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THE SCHOLAR IN HIS LIBRARY.

THE SCHOLAR IN HIS LIBRARY.

My days among the Dead are pass'd;

Around me I behold,
Where'er these casual eyes are cast,

The mighty minds of old;
My never-failing friends are they
With whom I converse night and day.

'

With them I take delight in weal,

And seek relief in woe;
And while I understand and feel

How much to them I owe,
My cheeks have often been bedew'd
With tears of thoughtful gratitude.

My thoughts are with the Dead: with them

I live in long past years,
Their virtues love, their faults condemn,

Partake their griefs and fears;
And from their sober lessons find
Instruction with a humble mind.

My hopes are with the Dead: anon

With them my place will be;
And I with them shall travel on

Through all futurity;
Yet leaving here a name, I trust,
Which will not perish in the dust.

R. Southey.

ODE TO THE WEST WIND.

83

ODE TO THE WEST WIND.

O WILD West Wind, thou breath of Autumn's being,
Thou, from whose unseen presence the leaves dead
Are driven, like ghosts from an enchanter fleeing,
Yellow, and black, and pale, and hectic red,
Pestilence-stricken multitudes: O thou
Who chariotest to their dark wintry bed
The wingéd seeds, where they lie cold and low,
Each like a corpse within its grave, until
Thine azure sister of the spring shall blow
Her clarion o’er the dreaming earth, and fill
(Driving sweet buds like flocks to feed in air)
With living hues and odours plain and hill:
Wild Spirit, which art moving everywhere;
Destroyer and Preserver; Hear, o hear!

Thou on whose stream, ʼmid the steep sky's commotion,
Loose clouds like earth's decaying leaves are shed
Shook from the tangled boughs of Heaven and Ocean,
Angels of rain and lightning; there are spread
On the blue surface of thine airy surge,
Like the bright hair uplifted from the head
Of some fierce Mænad, ev’n from the dim verge
Of the horizon to the zenith's height-
The locks of the approaching storm. Thou dirge
Of the dying year, to which this closing night
Will be the dome of a vast sepulchre,
Vaulted with all thy congregated might
Of vapours, from whose solid atmosphere
Black rain, and fire, and hail, will burst: O hear!

84

ODE TO THE WEST WIND.

Thou who didst waken from his summer-dreams
The blue Mediterranean, where he lay
Lull'd by the coil of his crystalline streams
Beside a pumice isle in Baiæ's bay,
And saw in sleep old palaces and towers
Quivering within the wave's intenser day,
All overgrown with azure moss and flowers
So sweet, the sense faints picturing them! Thou
For whose path the Atlantic's level powers
Cleave themselves into chasms, while, far below,
The sea-blooms and the oozy woods which wear
The sapless foliage of the ocean, know
Thy voice, and suddenly grow gray with fear
And tremble and despoil themselves: O hear!

If I were a dead leaf thou mightest bear;
If I were a swift cloud to fly with thee;
A wave to pant beneath thy power, and share
The impulse of thy strength, only less free
Than Thou, O uncontrollable! If even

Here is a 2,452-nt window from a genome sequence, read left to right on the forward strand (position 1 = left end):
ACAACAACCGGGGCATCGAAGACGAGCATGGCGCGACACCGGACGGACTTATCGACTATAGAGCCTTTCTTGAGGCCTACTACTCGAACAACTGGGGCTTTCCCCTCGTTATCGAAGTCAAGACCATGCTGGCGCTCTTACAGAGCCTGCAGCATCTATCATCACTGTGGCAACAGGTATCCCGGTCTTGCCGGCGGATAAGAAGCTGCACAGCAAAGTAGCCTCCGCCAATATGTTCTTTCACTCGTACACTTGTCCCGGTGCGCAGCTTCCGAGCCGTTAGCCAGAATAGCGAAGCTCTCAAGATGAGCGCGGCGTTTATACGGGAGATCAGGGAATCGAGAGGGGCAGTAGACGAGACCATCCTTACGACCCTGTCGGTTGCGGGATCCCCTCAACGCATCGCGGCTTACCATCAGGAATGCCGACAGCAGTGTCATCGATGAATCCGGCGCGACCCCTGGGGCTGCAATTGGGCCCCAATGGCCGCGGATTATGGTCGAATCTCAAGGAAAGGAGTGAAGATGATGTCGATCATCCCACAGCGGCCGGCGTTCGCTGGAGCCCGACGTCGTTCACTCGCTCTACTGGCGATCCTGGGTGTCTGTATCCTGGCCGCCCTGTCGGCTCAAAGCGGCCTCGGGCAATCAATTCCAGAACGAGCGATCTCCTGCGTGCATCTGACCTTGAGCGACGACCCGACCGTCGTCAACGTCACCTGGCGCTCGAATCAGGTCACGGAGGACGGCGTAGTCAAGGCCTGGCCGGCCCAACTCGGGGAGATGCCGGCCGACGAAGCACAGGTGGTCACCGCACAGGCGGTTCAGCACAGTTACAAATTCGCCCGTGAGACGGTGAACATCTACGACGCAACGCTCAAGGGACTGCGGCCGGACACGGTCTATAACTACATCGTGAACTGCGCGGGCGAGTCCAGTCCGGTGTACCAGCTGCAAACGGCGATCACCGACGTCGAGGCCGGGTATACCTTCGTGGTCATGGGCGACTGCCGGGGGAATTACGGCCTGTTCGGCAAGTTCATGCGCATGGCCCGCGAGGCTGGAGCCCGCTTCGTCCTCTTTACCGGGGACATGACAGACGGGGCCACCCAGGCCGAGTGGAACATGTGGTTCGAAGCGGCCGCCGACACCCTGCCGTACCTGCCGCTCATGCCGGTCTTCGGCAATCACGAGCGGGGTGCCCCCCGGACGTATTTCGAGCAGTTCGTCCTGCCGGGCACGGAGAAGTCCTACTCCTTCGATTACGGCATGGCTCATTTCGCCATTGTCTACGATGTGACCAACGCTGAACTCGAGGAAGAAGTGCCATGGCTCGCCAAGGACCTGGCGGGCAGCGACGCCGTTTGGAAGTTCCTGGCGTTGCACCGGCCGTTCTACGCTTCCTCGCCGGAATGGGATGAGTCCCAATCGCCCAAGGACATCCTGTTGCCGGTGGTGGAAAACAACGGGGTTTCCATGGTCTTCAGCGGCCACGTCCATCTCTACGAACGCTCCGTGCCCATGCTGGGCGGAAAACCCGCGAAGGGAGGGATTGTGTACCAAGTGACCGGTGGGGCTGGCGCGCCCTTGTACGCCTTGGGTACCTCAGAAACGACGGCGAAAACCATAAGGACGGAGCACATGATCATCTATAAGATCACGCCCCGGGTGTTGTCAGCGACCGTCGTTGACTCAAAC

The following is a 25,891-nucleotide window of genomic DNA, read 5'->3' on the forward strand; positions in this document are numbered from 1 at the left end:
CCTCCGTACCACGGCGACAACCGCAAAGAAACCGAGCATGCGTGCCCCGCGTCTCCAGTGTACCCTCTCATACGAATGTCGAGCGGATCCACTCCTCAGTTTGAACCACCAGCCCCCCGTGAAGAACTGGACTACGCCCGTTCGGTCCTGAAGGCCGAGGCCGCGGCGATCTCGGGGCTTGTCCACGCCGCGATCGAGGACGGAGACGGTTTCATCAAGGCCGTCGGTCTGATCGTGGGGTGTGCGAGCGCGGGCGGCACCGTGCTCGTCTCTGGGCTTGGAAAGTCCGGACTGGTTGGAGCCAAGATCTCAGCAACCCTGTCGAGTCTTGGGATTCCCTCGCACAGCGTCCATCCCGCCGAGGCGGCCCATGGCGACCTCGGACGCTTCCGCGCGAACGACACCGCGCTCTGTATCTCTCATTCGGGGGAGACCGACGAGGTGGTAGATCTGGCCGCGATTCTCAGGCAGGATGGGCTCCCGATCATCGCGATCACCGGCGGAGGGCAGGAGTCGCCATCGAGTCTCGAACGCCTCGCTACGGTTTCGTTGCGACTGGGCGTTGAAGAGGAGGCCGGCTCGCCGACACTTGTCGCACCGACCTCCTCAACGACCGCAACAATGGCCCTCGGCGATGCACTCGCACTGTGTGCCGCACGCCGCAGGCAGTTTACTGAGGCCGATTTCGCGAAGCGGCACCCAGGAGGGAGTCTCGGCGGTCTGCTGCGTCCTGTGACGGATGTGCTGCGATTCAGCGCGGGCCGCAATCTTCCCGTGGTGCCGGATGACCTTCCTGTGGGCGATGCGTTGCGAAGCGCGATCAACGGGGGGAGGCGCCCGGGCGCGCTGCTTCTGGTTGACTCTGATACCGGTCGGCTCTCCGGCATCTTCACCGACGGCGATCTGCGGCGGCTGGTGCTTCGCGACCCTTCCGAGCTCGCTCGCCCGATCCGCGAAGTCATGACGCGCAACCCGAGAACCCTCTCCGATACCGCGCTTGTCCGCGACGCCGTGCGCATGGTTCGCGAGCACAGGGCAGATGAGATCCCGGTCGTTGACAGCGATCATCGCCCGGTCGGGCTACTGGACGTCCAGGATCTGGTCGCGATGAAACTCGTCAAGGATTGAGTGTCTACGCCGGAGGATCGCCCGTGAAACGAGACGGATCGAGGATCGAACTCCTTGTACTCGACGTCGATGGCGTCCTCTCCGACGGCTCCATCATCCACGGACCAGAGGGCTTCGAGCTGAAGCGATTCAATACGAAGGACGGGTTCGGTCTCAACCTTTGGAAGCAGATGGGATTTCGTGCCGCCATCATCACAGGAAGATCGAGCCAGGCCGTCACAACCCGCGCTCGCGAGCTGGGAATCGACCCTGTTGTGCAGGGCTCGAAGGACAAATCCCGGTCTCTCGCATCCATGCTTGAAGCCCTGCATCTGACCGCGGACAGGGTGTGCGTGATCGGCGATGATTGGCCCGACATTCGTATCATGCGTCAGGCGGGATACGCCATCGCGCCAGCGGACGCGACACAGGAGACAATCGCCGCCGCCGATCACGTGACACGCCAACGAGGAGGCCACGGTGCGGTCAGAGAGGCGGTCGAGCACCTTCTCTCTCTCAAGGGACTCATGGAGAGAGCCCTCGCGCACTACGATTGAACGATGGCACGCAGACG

I were as in my boyhood, and could be
The comrade of thy wanderings over heaven,
As then, when to outstrip the skyey speed
Scarce seem'd a vision, I would ne'er have striven
As thus with thee in prayer in my sore need.
O lift me as a wave, a leaf, a cloud!
I fall upon the thorns of life! I bleed!
A heavy weight of hours has chain'd and bow'd
One too like thee: tameless, and swift, and proud.

Make me thy lyre, ev'n as the forest is:
What if my leaves are falling like its own!
The tumult of thy mighty harmonies
Will take from both a deep autumnal tone,
Sweet though in sadness. Be thou, Spirit fierce,
My spirit! be thou me, impetuous one!
Drive my dead thoughts over the universe

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ODE TO AUTUMN.

85

Like wither'd leaves to quicken a new birth;
And, by the incantation of this verse,
Scatter, as from an unextinguish'd hearth
Ashes and sparks, my words among mankind!
Be through my lips to unawaken'd earth
The trumpet of a prophecy! O Wind,
If Winter comes, can Spring be far behind ?

P. B. Shelley.

ODE TO AUTUMN.

SEASON of mists and mellow fruitfulness!
Close bosom-friend of the maturing sun;
Conspiring with him how to load and bless
With fruit the vines that round the thatch-eaves run:
To bend with apples the moss'd cottage-trees,
And fill all fruit with ripeness to the core;
To swell the gourd, and plump the hazel shells
With a sweet kernel; to set budding more
And still more, later flowers for the bees,
Until they think warm days will never cease;
For Summer has o’erbrimm'd their clammy cells.

Who hath not seen Thee oft amid thy store?
Sometimes whoever seeks abroad may find
Thee sitting careless on a granary floor,
Thy hair soft-lifted by the winnowing wind;
Or on a half-reap'd furrow sound asleep,
Drowsed with the fume of poppies, while thy hook
Spares the next swath and all its twinéd flowers;
And sometime like a gleaner thou dost keep
Steady thy laden head across a brook;
Or by a cider-press, with patient look,
Thou watchest the last oozings, hours by hours.

86

ODE TO AUTUMN.

Where are the songs of Spring! Ay, where are they?
Think not of them,—thou hast thy music too,
While barréd clouds bloom the soft-dying day
And touch the stubble-plains with rosy hue;
Then in a wailful choir the small gnats mourn
Among the river-sallows, borne aloft
Or sinking as the light wind lives or dies;
And full-grown lambs loud bleat from hilly bourn;
Hedge-crickets sing; and now with treble soft
The redbreast whistles from a garden-croft,
And gathering swallows twitter in the skies.

7. Keats.

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